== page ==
What is the relation between oral and silent reading fluency and reading comprehension in beginning readers? An eye movement study.

What is the relation between oral and silent reading fluency and reading comprehension in beginning readers? An eye movement study.

First Author: Christian Vorstius -- Univeristy of Wuppertal
Additional authors/chairs: 
Young-Suk Kim; Ralph Radach
Keywords: Eye movements, Fluency, Comprehension, Reading development, Longitudinal
Abstract / Summary: 

Purpose: The relationship between reading fluency and comprehension has been the subject of extensive research. However, most work on fluency has focused on oral reading, and our understanding of silent reading fluency is still limited. To date there is no evidence that silent reading fluency will develop naturally or smoothly from oral reading fluency. In the current study we investigate the development of both oral and silent fluency over time and their relations with comprehension.

Method: Data represent results from two assessment periods (T1 and T2) in year one of a large-scale longitudinal study (3 years, N= 400). First graders read sets of single line sentences for comprehension (silently vs. aloud). Items from a standardized reading test (TOSREC) served as reading materials and eye movements were recorded using an EyeLink 1000 system in both conditions.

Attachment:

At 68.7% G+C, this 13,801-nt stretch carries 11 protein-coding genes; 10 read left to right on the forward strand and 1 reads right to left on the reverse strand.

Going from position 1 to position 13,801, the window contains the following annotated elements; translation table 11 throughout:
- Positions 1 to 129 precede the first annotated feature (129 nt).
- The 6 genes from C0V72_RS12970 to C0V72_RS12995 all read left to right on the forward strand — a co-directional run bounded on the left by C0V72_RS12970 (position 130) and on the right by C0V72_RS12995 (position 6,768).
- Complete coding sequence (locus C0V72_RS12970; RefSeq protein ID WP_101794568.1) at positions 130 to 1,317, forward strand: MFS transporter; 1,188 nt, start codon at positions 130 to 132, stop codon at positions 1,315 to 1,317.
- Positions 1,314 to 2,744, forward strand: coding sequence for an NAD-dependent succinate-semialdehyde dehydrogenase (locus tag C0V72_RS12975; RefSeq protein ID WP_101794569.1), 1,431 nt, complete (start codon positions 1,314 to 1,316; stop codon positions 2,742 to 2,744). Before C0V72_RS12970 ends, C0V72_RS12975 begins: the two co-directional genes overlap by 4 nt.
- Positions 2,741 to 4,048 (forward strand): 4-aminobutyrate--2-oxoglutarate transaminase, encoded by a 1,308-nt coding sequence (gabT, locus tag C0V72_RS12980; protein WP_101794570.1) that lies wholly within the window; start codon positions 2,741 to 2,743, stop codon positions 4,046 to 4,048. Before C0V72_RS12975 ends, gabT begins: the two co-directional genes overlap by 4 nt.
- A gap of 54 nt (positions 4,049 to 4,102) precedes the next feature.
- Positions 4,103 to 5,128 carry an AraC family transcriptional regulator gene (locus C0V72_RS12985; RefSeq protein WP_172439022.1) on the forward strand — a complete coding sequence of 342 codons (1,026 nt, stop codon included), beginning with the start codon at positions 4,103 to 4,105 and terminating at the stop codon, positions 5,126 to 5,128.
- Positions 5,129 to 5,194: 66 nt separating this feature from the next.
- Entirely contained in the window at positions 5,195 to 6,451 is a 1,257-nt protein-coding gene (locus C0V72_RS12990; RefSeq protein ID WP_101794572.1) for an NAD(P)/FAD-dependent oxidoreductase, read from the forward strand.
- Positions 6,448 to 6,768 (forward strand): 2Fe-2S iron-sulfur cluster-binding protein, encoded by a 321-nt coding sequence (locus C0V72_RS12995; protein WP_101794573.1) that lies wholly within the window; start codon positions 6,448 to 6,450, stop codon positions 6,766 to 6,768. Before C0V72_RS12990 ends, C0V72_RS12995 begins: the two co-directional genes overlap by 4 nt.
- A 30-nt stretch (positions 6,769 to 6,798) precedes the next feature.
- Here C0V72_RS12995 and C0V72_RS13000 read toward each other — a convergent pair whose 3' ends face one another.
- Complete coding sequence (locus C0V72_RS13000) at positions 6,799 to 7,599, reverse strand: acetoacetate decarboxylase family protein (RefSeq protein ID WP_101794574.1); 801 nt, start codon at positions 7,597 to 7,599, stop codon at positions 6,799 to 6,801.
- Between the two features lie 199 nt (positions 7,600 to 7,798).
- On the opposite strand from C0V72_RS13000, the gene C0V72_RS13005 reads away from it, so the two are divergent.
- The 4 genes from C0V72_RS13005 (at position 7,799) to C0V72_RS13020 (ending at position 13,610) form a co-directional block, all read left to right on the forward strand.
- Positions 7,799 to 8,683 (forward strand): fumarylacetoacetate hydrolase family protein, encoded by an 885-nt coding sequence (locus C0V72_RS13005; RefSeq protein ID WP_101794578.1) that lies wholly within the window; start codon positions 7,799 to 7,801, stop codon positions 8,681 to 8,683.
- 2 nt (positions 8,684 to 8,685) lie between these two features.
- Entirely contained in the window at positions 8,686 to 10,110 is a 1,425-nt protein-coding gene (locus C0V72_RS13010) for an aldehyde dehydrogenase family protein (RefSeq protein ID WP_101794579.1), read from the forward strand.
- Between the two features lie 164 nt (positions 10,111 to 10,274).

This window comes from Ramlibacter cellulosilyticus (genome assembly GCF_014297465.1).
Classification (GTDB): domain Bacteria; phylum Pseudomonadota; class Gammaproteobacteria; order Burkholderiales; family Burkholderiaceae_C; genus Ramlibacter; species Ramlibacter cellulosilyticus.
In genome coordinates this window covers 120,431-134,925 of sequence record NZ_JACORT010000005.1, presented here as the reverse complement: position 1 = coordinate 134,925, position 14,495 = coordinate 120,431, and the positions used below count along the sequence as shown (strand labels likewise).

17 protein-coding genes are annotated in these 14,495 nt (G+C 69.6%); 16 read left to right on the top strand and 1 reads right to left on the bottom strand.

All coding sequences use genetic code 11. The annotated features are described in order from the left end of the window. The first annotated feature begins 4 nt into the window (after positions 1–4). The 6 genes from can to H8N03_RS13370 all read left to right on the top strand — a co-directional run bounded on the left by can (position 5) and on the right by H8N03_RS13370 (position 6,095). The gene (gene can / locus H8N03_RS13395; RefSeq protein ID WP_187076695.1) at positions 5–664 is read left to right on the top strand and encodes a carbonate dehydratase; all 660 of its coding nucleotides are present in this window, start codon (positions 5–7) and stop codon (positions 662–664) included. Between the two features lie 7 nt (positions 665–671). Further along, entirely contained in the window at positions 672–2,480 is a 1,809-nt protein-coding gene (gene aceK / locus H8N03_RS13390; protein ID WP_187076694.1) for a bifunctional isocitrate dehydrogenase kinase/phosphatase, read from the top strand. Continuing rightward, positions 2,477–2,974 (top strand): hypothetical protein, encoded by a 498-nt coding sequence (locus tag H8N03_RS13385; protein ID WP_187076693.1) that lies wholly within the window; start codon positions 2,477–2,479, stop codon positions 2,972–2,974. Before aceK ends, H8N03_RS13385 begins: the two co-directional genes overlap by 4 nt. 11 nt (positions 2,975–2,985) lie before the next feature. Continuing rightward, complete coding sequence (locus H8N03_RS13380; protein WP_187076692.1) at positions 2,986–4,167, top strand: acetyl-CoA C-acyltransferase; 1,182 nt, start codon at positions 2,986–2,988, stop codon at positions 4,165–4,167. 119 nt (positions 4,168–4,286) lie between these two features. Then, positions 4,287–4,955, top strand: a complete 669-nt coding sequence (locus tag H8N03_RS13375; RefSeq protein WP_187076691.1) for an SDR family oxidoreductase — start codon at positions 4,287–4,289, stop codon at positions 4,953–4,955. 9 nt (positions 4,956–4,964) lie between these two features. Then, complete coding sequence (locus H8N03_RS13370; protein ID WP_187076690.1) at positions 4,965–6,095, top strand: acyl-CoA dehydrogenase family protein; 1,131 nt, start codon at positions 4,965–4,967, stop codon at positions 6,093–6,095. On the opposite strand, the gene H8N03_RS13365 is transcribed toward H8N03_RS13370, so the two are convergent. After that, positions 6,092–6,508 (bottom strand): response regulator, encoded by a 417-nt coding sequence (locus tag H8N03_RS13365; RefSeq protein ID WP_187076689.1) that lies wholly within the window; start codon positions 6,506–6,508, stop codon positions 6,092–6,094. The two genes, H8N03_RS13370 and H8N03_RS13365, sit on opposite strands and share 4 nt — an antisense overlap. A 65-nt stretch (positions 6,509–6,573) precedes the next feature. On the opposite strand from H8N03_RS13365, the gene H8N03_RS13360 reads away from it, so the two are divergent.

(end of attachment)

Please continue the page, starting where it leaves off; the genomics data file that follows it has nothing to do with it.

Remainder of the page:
Results: Results indicate a large increase in reading speed from first to second assessment period. Students with lower fluency scores at T1 showed a greater gain and the difference between silent and oral reading was more pronounced for students with better silent fluency scores. A more detailed analysis of word viewing times at T1 indicated that for students with lower fluency, oral reading led to an inflation of time spent with re-reading previously fixated words. This difference was later reduced but the oral reading disadvantage remained substantial at T2.

Conclusion: The present study addresses important and understudied questions regarding the complex relationship between fluency and comprehension in oral and silent reading. Differential effects of oral vs. silent reading are already apparent for the first two assessment periods of year 1 and provide a new and informative approach to the study of fluency. At this point results appear to suggest that oral reading requires more mental effort to achieve comprehension. Implications for classroom teaching and testing will be discussed.